The Canadian Press - ONLINE EDITION

Quebec-raised Baruchel and DeBlois team again for 'How to Train Your Dragon 2'

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TORONTO - At the recent premiere of "How to Train Your Dragon 2," star Jay Baruchel and director Dean DeBlois paused amid the mania — which included a crowd reportedly numbering hundreds, a giant inanimate dragon and, eventually, a Ukranian "prankster" accosting star America Ferrera — and paused to take in how far they'd come.

DeBlois grew up in Aylmer, Que., (now Gatineau), about 200 kilometres down the road from Jay Baruchel's beloved Montreal. Together they crafted the first Oscar-nominated 2010 animated smash — which grossed nearly $500 million worldwide — and worked in close proximity the past three years in creating its eye-poppingly grand sequel.

"I literally took him aside at the top of the red carpet, top of the steps at the Grand Palais in Cannes, (and) said: 'Let's just take a moment here. It's not nothing, two boys from Quebec here at the top of the stairwell. It's special,'" said Baruchel during a recent promo trip to Toronto, seated next to Ferrera and DeBlois.

"It really is," agreed DeBlois, who again served as writer-director. "I think growing up there, Hollywood seems very far away. I wanted to be a comic-book artist but I never imagined that I'd be able to have a hand in creating something that will inspire kids the way the movies of my youth inspired me — and I'm sure Jay and America (agree).

"When you come from a small town it just doesn't dawn on you that you could be part of this."

And productions don't come too much bigger than "Dragon 2," which ramps up the scale of the technologically innovative original to the level of blockbuster-besting spectacular. Environments are lush, detailed and busy — with dozens of meticulously realized characters and dragons scurrying onscreen at once — particularly during several extravagant setpieces and a climactic battle that competently mirrors the scope of a war film.

The action takes place five years after the original film, and Baruchel's hero Hiccup — whose lanky reading-lamp posture mirrors that of the "This is the End" star — is now navigating adolescence as well as the limitless blue sky on top of a dragon the colour of avocado skin.

That sweet relationship with Toothless has influenced everyone in Hiccup's Viking community to adopt dragons of their own, which sets them at odds with the malevolent Drago Bludvist (voiced by Djimon Hounsou in a cast that also includes Cate Blanchett, Gerard Butler, Jonah Hill and Kristen Wiig), leading to a series of large-scale confrontations.

The characters are more mature, and so is the story that DeBlois set out to tell. He says he used "The Empire Strikes Back" as a model — "that was one of the few sequels that really delivered and was actually better in my opinion than the first," he explains — and his follow-up similarly dares to chart some downcast territory (including, spoiler alert, at least one primary character casualty).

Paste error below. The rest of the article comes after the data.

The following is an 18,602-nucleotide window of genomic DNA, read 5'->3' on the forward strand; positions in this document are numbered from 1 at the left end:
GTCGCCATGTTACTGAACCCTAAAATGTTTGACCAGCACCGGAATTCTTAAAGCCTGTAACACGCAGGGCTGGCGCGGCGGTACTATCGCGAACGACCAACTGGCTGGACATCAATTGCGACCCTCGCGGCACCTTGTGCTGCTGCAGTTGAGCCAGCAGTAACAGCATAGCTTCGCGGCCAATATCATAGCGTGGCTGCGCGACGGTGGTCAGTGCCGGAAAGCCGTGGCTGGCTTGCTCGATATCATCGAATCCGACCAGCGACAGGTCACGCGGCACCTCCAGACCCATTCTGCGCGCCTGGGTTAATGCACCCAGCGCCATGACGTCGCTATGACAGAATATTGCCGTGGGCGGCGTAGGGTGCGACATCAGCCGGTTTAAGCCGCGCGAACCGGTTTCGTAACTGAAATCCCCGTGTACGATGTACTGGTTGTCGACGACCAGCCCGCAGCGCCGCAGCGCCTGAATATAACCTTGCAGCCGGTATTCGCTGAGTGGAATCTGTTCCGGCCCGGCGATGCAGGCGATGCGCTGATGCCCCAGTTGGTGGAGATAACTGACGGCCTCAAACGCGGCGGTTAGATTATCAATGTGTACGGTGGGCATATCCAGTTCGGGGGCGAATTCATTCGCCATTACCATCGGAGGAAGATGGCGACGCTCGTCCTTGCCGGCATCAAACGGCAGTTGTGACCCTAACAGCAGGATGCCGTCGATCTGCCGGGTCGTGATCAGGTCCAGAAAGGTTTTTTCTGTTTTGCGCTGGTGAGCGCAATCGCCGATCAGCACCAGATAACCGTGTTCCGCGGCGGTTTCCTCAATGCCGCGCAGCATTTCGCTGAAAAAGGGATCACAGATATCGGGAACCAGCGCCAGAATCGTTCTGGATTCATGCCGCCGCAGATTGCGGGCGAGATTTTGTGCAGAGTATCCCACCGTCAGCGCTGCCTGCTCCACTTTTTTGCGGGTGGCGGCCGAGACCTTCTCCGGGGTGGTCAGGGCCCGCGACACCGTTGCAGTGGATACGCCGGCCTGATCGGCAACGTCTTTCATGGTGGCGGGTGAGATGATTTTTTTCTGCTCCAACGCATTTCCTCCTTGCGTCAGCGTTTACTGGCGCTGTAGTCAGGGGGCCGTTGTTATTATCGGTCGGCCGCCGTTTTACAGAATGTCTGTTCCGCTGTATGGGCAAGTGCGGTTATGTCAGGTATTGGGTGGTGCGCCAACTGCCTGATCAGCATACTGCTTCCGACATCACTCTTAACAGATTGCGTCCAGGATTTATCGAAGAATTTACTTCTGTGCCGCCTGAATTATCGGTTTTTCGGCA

And yet, neither DeBlois nor Baruchel are fretting that the film is too sombre or sophisticated for the franchise's young core fanbase.

"I think they're along for the ride, period," said Baruchel, also known for roles in "Tropic Thunder," "Knocked Up" and "Goon," which he co-wrote.

"I think that if they dug the first one, they're going to dig this one — because the first one wasn't without its darker moments as well. And I think the fact that we don't shy away from that stuff, we don't shy away from the earnestness, we don't shy away from the comedy — you couldn't take one of those ingredients out.

"That's the recipe of 'How to Train Your Dragon.'"

Baruchel, 32, says his work on the film essentially amounted to a 90-120 minute recording session every two months over a three-year period.

He and Ferrera recorded a key flirty exchange between their lead characters in the same room — Baruchel's favourite scene in the film, by the way — but otherwise would work in solitude alongside their director.

"The entire time (we were) faced with Dean's bad acting," Baruchel said with a laugh.

"I provide all the other voicers in lieu of our actors and I'm a terrible actor," DeBlois shrugged. "So it's not really any help. Jay usually just tells me, 'I'll just do the line. I don't need you to read it out.'"

The book-based franchise is rapidly turning into a giant — a third film is reportedly due for 2016, joining a growing media empire that also includes a TV show, theatrical play and video-game series — and yet Baruchel and Ferrera both feel as though they have a creative voice ("he might just be humouring me but I like to feel like I have input," Baruchel says, to the enthusiastic agreement of his director).

Ferrera, for instance, read an early draft of DeBlois's script in which her Astrid had a lesser role. DeBlois says her feedback led to him expanding the character's role to the point where she has an adventure of almost parallel focus and importance to Hiccup's.

Still, Ferrera said the isolated nature of the actors' contributions allows the cast to be pleasantly surprised by the finished product.

"It's like opening a gift on Christmas," she said.

"Yeah, more than any other movie that I've ever been in, I really just get to watch," nodded Baruchel. "What we do is so small and specific and myopic — you just say the words and it's over the course of three years.

"When we get to sit down and see it, we get to see it for the first time. You rarely get that treat, to watch a movie that you're a part of as a fan. The first time you see it — I don't have the words. It's just incredible."

— Follow @CP_Patch on Twitter.

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